To unpack all things product data, we’re putting together a report covering just that. Wanna get involved? 👇
Responses have been flooding in and we’ve come across some really interesting findings already, but the more responses we get, the deeper we can go, and the better your results will be.
What is product data?
Product data can be loosely defined as all the usable and measurable information about a product.
This information will come from a variety of sources, primarily:
- Internal teams (sales/marketing/customer success, etc.)
- Customer feedback
- Product usage
- Competitive Intelligence
These sources of information about your product will provide both qualitative and quantitative product data. It’s important to get a mixture of both, as numbers are crucial to informing broader product development, but qualitative data can often explain the ‘why’ behind those numbers.
Another key point to note is that product analytics doesn’t just refer to your product. It’s important to be able to benchmark your product performance alongside others in the industry, hence competitive intelligence also comprises an important aspect of product data.
The most accessible data source is often product usage, as this should be the easiest to track and collate. Some key metrics product usage should provide include:
- How often your product is used
- Which features are used the most (and the least)
- How long it takes users to complete actions
- Friction/drop-off points
Why is product data important?
“Half of my marketing budget is wasted. The problem is I don’t know which half.” - John Wanamaker, Marketing Pioneer
As the 19th century US Postmaster General’s quote suggests, understanding what is making consumers tick, and buy your product, was previously a process made up of guesswork and without a guiding light.
Product analytics allows for the development process to have grounded and established referral points for which to base vital decisions. It’s basically impossible to know what to improve if you don’t have the data to tell you what needs improving!
That’s why collating information from both internal sources, such as your teams and the product usage stats, as well as external sources through customer feedback and competitive intelligence, is important.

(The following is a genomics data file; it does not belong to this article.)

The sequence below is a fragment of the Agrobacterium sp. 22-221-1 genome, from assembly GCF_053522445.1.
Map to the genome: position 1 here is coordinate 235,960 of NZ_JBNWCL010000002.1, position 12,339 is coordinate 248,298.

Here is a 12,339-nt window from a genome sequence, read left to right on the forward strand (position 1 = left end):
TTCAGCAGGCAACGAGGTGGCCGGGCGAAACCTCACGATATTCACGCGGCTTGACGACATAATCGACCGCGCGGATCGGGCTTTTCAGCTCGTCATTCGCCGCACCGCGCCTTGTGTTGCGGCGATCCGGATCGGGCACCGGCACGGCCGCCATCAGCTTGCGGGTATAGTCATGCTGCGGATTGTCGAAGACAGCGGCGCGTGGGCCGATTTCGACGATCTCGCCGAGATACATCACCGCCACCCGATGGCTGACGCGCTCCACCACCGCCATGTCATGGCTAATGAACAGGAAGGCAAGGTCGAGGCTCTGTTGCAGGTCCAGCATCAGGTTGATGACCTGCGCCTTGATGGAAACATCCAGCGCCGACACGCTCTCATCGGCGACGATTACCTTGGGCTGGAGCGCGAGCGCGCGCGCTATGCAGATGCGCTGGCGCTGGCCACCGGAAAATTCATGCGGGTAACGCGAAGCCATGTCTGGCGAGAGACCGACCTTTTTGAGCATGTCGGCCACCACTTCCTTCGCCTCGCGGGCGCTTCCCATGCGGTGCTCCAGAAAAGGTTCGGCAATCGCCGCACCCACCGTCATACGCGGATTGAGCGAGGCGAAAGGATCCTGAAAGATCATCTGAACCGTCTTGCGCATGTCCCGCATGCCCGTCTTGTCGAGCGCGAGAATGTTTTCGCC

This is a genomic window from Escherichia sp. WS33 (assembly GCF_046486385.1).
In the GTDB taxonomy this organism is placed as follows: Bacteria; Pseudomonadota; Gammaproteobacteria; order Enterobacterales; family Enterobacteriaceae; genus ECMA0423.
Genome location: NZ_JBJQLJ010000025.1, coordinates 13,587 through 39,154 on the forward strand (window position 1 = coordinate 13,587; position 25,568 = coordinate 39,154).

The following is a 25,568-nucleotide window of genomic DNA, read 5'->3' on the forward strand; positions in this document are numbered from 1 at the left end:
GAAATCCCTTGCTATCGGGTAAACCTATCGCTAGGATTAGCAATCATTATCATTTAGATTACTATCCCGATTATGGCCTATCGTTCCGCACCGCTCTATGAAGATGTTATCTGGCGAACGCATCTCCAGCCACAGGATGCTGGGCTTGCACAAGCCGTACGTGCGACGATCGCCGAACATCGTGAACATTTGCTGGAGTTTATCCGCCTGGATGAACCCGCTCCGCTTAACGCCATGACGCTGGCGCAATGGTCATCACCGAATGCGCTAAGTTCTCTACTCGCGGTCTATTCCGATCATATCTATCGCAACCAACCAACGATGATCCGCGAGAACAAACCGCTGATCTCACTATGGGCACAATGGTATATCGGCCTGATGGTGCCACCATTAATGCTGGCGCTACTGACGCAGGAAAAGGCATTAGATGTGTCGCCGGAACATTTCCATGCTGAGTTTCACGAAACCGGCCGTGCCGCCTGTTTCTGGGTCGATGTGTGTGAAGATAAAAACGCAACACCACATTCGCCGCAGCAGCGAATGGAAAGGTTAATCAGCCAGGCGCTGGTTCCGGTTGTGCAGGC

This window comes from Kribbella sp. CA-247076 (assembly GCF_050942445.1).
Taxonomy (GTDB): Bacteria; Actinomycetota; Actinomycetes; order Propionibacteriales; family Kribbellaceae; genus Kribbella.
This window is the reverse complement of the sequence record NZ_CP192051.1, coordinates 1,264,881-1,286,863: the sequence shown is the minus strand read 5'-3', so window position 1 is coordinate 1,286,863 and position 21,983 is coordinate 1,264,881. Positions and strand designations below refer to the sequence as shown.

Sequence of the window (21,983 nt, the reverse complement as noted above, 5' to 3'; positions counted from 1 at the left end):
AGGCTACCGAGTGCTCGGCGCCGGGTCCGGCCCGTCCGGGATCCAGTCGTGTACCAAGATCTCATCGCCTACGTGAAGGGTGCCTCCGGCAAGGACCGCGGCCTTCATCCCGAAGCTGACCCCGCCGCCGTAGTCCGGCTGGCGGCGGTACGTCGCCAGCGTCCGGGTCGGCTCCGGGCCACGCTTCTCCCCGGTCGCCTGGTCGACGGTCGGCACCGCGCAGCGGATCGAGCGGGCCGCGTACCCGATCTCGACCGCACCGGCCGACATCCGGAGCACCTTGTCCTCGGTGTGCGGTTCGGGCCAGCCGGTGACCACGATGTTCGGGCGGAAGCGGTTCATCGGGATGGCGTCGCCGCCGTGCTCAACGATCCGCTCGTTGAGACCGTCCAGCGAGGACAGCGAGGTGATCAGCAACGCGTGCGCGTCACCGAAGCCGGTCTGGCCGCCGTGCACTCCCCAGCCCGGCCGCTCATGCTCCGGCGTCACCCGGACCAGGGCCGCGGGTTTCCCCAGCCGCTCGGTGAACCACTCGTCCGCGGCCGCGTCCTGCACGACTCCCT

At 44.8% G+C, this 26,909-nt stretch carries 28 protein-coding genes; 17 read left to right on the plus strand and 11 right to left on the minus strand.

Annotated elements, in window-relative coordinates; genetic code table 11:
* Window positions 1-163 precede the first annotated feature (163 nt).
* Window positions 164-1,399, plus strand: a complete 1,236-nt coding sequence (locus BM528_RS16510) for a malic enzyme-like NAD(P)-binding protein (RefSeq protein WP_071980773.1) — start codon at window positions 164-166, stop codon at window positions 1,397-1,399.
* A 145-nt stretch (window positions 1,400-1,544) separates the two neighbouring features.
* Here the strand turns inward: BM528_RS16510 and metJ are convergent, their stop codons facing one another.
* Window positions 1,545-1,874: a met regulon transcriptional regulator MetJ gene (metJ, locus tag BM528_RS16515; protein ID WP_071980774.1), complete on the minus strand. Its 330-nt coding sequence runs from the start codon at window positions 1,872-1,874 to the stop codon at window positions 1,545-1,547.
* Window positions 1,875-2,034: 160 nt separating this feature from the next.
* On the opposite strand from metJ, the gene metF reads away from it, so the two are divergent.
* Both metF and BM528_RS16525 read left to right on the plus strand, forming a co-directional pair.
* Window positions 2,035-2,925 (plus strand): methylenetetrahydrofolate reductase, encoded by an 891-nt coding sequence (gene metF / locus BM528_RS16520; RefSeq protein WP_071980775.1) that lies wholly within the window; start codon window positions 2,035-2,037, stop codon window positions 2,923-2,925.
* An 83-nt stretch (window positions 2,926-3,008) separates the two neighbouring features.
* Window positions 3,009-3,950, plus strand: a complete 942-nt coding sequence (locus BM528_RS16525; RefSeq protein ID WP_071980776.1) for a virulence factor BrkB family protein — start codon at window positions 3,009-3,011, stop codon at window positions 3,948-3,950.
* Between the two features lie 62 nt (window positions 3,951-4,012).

A well-chosen set of data sources, with purposeful metrics and good quality customer feedback, can revolutionize a product’s lifecycle and drive growth by improving the product and tailoring it to users’ needs.
How is product data put into action?
Product analytics is the process of measuring, presenting, and actioning on insights the data provides.
Product analytics can be owned solely by the product team, but depending on the nature of the product, other teams who may be involved in the process are:
- Product marketing
- Dev team
- Centralized analytics function
Collecting the necessary data, the key metrics, and qualitative insights require one of the teams who own product analytics to translate all of it into actionable tasks.
Whether it be re-establishing your KPIs with a better understanding of how your product is solving problems, or adapting your organization’s workflow to be focused on the key insights provided by the data, product analytics should empower your organization and set it up for growth.
Why are we building this report?
Now that we’ve established why product data and product analytics are important, the meta-trend of understanding its usage across different organizations and industries should also be apparent.
Focussing solely on your own processes can lead you down the wrong path, with others getting the jump by understanding the broader environment.
Our report aims to collate information from far and wide in order to understand the changing landscape.
- Have key data sources shifted?
- What is the structure of data organizations within product teams?
- Are the same metrics that were important a year ago still carrying the same weight?
Let us know how your organization is using product data and help us create an awesome report.